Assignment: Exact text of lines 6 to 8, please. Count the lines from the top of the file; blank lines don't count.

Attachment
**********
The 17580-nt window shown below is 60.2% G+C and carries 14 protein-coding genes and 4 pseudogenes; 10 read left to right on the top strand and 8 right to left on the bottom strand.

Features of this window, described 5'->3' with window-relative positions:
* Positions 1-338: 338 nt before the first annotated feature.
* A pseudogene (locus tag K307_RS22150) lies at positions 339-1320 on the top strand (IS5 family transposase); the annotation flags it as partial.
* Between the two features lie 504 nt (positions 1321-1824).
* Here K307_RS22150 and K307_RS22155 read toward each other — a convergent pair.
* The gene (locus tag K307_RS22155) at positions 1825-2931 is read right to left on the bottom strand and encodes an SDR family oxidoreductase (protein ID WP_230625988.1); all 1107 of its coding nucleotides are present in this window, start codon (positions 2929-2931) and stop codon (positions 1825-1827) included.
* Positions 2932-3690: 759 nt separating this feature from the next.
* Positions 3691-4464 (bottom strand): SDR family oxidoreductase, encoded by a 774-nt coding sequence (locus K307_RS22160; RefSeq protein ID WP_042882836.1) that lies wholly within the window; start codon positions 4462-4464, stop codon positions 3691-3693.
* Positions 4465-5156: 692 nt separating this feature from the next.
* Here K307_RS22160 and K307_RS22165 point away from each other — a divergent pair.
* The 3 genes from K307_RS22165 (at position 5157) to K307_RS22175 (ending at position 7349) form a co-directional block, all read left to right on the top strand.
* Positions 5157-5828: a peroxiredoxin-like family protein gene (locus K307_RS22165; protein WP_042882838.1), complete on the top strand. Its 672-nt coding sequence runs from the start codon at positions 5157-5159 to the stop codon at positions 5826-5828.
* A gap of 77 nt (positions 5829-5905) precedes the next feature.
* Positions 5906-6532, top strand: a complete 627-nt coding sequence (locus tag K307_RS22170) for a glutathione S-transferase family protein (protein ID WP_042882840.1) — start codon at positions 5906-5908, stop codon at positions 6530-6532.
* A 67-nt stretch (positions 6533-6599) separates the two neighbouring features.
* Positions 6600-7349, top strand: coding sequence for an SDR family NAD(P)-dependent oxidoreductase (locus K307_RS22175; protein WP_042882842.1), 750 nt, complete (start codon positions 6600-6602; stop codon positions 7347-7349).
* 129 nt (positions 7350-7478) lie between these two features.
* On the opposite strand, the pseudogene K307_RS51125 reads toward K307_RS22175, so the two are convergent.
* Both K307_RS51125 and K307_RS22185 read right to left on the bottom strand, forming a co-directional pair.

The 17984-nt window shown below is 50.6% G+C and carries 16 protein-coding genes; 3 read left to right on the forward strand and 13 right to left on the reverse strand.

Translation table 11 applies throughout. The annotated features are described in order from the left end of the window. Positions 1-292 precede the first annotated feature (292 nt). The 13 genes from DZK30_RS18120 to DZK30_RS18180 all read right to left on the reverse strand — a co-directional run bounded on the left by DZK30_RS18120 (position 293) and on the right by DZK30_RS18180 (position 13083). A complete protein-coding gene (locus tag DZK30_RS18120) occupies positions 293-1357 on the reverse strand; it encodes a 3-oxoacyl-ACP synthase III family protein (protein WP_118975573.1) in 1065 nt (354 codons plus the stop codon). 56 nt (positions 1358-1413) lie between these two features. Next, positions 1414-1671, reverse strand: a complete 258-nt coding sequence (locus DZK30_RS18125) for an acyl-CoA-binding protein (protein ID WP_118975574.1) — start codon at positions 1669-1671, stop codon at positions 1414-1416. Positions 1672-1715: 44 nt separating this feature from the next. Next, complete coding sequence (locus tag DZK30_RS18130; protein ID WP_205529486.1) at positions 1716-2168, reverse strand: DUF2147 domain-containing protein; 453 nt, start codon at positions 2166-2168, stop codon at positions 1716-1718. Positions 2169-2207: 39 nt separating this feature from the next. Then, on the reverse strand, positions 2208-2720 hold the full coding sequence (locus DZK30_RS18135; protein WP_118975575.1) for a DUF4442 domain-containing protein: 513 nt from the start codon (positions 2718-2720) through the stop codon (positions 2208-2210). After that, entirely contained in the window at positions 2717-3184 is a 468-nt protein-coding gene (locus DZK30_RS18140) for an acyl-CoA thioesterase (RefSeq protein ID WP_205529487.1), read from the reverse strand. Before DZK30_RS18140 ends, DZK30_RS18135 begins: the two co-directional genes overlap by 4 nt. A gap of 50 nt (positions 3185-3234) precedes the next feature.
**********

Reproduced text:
* Here K307_RS22150 and K307_RS22155 read toward each other — a convergent pair.
* The gene (locus tag K307_RS22155) at positions 1825-2931 is read right to left on the bottom strand and encodes an SDR family oxidoreductase (protein ID WP_230625988.1); all 1107 of its coding nucleotides are present in this window, start codon (positions 2929-2931) and stop codon (positions 1825-1827) included.
* Positions 2932-3690: 759 nt separating this feature from the next.